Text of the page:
Superunknown [20th Anniversary Box Set]

sgunknownOne can’t deny Soundgarden’s landmark album Superunknown as one of the crown jewels of the 1990’s. With singles such as “Black Hole Sun,” “Spoonman” and “The Day I Tried To Live,” the band were legends in their own right as they became radio giants and arena juggernauts that would go on to inspire throngs of new bands. With the 20th anniversary of the disc the band decided to commemorate the album with a massive box set chock full of previously unreleased demos, rehearsals, and live cuts showcasing the albums humble origins.

If you’re like me, you’ve owned this album for as long, or almost as long as it’s been released to the masses and, needless to say you’re somewhat sick of some or all of the songs by now. Luckily, the remaster process gives fans the chance to almost hear these songs again as if it were the first time. A great remaster will herald new sounds and an experience that brings you back to that first time you listened to the album with fresh ears. Great examples of this can be made with the reissued/remastered albums that both Pearl Jam and Smashing Pumpkins have been putting out the past few years that have been worth every cent. However I cannot say the same for Soundgarden’s venture into this territory as Superunknown seems to fall into the same trap that much of today’s music seems to suffer from; drums drowned out to lose punch, and a mix that only sees audio levels boosted to the point of distorting at times.

More so, to get what is considered the ‘full experience’ of the remaster you are encouraged to download a special app for your iOS or Android device to play the album through. I don’t know about you, but I’m pretty sure that the average music fan listens to music through a home CD player, in their car, or through their computer’s speaker monitors.

Disc 2 is a lot more interesting with the alternate mix of “The Day I Tried to Live” actually being much better than the one we have all come to know and love over the past 20 years. The Steve Fisk Alternate mix of “Spoonman” almost has a club/DJ vibe to it at times and is focused on the more percussive spoon element found in the songs bridge then the power chord riff that usually drives the song. After that, Fisks’ remix is over a minute of Artis the Spoonman doing his thing before taking all sorts of twists and turns chopping the song up to create something that I can only describe as a drunken tribesman with a boom box.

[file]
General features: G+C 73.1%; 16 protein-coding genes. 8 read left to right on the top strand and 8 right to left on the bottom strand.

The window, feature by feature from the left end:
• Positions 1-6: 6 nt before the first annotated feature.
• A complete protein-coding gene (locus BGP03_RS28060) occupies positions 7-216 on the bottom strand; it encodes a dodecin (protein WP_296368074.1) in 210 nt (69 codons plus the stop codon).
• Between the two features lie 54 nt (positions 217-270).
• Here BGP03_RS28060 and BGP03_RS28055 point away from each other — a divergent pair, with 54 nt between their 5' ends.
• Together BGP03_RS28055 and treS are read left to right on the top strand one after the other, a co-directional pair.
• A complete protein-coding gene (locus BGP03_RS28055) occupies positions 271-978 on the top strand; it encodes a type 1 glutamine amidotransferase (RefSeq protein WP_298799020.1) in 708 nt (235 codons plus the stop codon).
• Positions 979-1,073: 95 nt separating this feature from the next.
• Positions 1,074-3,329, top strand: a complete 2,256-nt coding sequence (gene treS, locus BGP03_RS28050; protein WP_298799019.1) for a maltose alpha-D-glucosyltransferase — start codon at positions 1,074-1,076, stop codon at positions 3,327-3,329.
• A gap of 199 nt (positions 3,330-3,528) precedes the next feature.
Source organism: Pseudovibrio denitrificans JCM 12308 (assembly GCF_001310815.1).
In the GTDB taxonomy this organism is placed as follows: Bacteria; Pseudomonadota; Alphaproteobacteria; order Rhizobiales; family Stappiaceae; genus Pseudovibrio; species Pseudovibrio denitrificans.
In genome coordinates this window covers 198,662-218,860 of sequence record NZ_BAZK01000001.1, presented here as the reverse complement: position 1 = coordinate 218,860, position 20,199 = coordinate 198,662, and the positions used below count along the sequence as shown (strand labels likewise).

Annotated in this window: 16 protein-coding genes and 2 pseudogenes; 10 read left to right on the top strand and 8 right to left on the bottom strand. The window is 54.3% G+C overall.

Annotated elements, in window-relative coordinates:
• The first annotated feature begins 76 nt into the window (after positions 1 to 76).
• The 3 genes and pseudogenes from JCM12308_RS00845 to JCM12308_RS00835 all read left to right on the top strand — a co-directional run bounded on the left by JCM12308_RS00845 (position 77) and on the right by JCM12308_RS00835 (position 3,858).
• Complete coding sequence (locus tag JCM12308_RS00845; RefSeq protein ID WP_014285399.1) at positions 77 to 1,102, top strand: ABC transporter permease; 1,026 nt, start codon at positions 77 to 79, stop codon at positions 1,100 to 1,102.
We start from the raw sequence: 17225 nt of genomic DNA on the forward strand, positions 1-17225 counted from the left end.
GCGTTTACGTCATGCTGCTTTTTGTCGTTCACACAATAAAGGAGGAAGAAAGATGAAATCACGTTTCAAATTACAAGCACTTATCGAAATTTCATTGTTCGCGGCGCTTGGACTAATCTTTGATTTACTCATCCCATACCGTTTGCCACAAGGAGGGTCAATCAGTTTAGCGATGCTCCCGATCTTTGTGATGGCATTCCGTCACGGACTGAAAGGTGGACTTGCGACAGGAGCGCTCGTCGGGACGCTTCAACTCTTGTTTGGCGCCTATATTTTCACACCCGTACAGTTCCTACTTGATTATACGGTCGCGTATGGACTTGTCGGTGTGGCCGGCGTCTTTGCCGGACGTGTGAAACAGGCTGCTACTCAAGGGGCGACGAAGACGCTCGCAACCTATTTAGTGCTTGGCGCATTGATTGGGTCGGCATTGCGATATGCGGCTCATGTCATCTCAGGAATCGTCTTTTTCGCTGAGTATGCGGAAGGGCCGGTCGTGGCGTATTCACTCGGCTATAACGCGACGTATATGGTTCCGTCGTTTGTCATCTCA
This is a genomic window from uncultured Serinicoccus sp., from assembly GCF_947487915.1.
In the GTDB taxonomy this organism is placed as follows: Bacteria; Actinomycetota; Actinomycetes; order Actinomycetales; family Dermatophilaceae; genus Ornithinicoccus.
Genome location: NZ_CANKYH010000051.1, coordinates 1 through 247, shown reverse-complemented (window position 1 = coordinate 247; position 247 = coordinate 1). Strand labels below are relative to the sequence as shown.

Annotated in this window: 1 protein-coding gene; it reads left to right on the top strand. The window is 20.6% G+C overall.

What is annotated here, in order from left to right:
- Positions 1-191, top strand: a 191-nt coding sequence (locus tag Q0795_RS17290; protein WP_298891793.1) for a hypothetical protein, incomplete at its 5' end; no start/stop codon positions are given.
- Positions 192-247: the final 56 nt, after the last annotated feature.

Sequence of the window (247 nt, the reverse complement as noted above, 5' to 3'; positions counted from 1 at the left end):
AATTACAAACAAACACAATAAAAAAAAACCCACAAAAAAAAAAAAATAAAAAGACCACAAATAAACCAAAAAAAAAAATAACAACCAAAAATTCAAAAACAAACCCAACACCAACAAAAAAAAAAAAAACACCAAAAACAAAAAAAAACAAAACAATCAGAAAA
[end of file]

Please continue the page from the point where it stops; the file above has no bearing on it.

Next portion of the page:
As far as the live tracks are concerned, the band definitely picked the more choice cuts here. Unlike the Live at I-5 EP released a few years back where the vocals were somewhat of a train wreck, Cornell is in fine form here, still able to hit those godlike notes he has become so known for on “Beyond The Wheel” and the classic noise and purposeful messiness in “Jesus Christ Pose” that has been missing from today’s live shows. The acoustic cut of “Like Suicide” is actually quite beautiful, but unreleased songs like the caveman thump of “Exit Stonehenge” and “Kyle Petty, Son of Richard” makes you fully understand after one listen why they were never included on any of the bands official full-lengths.

The unreleased Demos on disc 3 are a delight as these raw, low-fi takes of loveable tracks like the snaky “Let Me Drown” and “Superunknown” remind you that even godlike supergroups can sound like a garage band when fleshing out a masterpiece. Hearing Cornell pluck out the intro to “Black Hole Sun” however attests to just how much the songs strength relies on lead guitarist Kim Thayil’s warbly melodies to drown out the unsettling nature of Cornell’s clean guitar lines.  The crushing heaviness of “4th of July” is a true testament to how much bands of the nu-metal generation owe to band like Soundgarden who, I’m sorry, did that ground shaking dirge first.

Disc 4 however delves further into the creative process of the band with these unreleased live rehearsal demos – 9 of the 15 would actually turn into songs that made the album. “Bing Bing Goes to Church” is just the deadpan kind of humor fans expect from the band in this basement cut, meanwhile even in an early stage “Half” still has an amazing strength to it, as does the brooding “Head Down” and the Zeppeliny “Limo Wreck.”

I’m not even going to go into the 5.1 audio mix of the album as I don’t own a Blu-Ray player and, honestly, how many of us have an upgraded home theater system just so we can get that movie theatre feeling in our living room? Aside from all of that, odds are if you are even thinking of plunking down a hundred dollars on this 5-disc box set you have to be a mega fan who will actually want to listen to these alternate takes, demos and rehearsals more than once. Let’s face the facts, the casual listener will most likely listen once and most likely never listen again to these tracks that die-hards would consider priceless pieces of the bands history. –Matthew Pashalian

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